The chairs of several Assembly committees said today they’re providing $2 million in new aid – freed up by a 10 percent cut in the Assembly’s operating budget – to California’s beleaguered Employment Development Department, which is being swamped by an average of two million calls per day during peak times.
“These tough economic times require shared sacrifice,” said Assembly Labor and Employment Committee chairman Sandre Swanson, D-Alameda. “We are committed to doing all we can to help Californians in need.”
“Our job is to help people maintain in between their employment, become gainfully employed and contribute to the economy by being consumers and then supporting business and the growth of the economy.”
With California’s unemployment rate at 9.3 percent — and apparently climbing — EDD will use the money to conduct unemployment-insurance seminars in major rural and urban areas; provide personal computers to One-Stop partners; buy remote-access equipment; and support a public information campaign with new outreach technologies.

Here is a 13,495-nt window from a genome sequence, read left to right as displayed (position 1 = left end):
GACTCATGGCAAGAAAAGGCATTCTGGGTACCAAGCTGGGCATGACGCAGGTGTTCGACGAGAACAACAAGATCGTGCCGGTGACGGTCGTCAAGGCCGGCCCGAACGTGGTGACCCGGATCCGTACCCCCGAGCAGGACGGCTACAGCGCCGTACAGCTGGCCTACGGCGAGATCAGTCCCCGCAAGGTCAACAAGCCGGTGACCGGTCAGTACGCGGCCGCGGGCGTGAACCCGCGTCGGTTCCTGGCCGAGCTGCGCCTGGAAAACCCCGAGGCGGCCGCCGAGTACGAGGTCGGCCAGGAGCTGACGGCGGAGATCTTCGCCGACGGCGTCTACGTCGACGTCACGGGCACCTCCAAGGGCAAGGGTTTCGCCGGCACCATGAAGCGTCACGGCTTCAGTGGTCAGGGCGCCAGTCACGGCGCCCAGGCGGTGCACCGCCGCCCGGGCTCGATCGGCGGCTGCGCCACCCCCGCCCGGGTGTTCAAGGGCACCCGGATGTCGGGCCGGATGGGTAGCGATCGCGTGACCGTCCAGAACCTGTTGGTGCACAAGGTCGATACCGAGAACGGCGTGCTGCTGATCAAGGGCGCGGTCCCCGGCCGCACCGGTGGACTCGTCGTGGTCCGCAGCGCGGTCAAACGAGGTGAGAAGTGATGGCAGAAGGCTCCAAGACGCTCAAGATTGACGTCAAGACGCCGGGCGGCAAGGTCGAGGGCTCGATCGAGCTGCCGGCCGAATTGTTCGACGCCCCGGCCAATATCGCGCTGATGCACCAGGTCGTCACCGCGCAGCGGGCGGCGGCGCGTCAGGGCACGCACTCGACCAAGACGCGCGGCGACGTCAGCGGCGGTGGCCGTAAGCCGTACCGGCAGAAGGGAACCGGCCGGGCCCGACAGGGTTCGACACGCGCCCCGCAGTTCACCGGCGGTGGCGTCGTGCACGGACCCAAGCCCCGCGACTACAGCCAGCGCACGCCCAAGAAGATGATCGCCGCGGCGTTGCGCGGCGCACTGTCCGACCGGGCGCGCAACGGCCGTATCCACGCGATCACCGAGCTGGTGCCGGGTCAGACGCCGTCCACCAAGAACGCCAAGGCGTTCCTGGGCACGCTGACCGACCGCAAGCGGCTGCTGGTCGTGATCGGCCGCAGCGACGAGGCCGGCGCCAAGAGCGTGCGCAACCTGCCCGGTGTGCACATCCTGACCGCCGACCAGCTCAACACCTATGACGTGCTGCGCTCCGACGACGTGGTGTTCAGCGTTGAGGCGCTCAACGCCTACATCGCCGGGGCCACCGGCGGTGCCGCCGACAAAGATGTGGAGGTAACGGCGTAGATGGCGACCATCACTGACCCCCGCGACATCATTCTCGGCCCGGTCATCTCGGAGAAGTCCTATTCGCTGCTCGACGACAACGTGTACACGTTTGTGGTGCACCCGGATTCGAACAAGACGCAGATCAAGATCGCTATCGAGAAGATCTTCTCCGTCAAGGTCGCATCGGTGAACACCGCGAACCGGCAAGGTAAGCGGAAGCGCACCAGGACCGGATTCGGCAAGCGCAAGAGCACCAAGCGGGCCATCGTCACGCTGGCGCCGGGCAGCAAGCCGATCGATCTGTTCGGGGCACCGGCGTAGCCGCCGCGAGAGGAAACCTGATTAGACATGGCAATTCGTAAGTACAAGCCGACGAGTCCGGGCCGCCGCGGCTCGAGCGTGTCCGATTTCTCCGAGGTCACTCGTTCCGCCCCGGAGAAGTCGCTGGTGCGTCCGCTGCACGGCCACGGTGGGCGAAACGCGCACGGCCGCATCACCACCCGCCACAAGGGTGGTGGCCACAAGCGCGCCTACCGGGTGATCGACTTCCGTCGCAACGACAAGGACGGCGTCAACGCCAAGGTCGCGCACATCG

“When people are out of work in these trying economic times, we need to be responsible by funding programs that create jobs and help Californians find jobs,” said Assembly Insurance Committee chairman Joe Coto, D-San Jose, whose panel oversees unemployment compensation. “This new funding will be critical in getting people the benefits they earned.”
Meanwhile, the state’s coffers continue to ring hollow. More on that, after the jump…
New cash figures released today by state Controller John Chiang show January’s totals were $2.18 billion below the same month of last year, with personal income tax alone dropping by $1.62 billion (-19.5%). But the decline in revenue was expected, and January’s totals were actually $223 million stronger (3.0%) than those estimated in the Governor’s 2009-10 budget projections.
Still, the state remains in a severe cash crisis. Chiang said he must delay several kinds of payments for 30 days in February, or else see the state’s money remaining in special funds available for internal borrowing drop from a scant $2.7 billion at January’s end to $346 million in the red by February’s end.
“Right now the state has only $6 to pay for every $10 worth of bills, and the state’s constitution and federal law are both clear on which payments have first claim to available funds. In order to save the State from defaulting on those payments, I have no choice but to delay some payments,” Chiang said in his news release. “With receipts running this short, the Legislature and Governor must move with all haste to craft a new budget with sound solutions.”